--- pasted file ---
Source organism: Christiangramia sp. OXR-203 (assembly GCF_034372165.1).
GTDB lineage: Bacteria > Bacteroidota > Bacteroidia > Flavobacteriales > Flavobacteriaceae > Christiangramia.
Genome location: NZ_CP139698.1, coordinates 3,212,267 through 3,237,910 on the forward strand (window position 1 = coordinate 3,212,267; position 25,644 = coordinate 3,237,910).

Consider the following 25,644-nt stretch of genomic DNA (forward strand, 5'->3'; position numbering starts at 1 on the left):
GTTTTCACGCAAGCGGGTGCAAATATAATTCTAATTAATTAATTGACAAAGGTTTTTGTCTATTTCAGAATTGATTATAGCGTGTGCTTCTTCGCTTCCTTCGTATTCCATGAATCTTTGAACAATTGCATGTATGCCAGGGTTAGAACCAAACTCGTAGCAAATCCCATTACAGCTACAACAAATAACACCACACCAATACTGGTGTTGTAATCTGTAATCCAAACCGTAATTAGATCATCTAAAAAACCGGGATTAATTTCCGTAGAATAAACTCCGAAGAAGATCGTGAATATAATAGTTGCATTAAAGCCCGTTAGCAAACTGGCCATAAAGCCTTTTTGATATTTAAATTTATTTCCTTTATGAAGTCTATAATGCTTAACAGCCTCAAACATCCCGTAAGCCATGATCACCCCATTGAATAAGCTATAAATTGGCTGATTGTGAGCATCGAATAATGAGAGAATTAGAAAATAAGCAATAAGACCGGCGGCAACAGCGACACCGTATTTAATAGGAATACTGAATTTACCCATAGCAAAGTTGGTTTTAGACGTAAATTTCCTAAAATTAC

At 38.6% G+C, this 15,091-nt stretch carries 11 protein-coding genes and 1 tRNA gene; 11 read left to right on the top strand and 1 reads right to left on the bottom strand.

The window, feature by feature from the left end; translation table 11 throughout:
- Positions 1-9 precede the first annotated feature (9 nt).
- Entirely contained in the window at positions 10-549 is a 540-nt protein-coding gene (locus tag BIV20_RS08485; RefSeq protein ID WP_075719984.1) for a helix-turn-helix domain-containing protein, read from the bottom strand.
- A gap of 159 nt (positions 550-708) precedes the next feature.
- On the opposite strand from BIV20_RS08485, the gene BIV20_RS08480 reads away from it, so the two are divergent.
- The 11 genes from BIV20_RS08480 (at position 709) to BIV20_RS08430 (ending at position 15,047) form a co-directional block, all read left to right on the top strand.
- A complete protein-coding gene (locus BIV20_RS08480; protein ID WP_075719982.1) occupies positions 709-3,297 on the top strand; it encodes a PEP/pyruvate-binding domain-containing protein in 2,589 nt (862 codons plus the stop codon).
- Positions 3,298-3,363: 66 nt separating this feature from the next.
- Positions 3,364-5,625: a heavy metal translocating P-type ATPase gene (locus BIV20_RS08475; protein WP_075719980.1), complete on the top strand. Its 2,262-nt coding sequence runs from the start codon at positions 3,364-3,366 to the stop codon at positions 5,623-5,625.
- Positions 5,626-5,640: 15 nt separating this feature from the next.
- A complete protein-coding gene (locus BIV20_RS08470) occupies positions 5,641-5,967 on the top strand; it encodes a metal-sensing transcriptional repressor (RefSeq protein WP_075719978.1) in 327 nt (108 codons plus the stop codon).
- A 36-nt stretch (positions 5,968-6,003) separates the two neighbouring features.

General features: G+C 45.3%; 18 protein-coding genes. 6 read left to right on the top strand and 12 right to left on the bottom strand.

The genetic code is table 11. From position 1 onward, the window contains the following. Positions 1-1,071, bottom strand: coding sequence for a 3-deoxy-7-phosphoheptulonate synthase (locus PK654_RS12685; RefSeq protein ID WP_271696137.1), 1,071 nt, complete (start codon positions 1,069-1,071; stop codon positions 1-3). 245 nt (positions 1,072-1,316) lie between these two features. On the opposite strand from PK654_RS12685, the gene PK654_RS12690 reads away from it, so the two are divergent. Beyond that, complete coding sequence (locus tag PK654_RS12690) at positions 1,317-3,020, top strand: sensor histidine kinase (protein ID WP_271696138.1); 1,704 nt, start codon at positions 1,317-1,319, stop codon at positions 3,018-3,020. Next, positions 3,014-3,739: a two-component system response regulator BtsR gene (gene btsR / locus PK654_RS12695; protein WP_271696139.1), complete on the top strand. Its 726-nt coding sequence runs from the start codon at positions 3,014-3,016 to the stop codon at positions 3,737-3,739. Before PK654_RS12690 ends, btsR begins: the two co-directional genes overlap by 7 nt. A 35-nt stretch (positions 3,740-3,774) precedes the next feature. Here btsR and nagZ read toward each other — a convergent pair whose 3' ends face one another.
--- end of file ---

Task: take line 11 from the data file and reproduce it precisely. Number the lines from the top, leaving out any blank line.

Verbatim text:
- On the opposite strand from BIV20_RS08485, the gene BIV20_RS08480 reads away from it, so the two are divergent.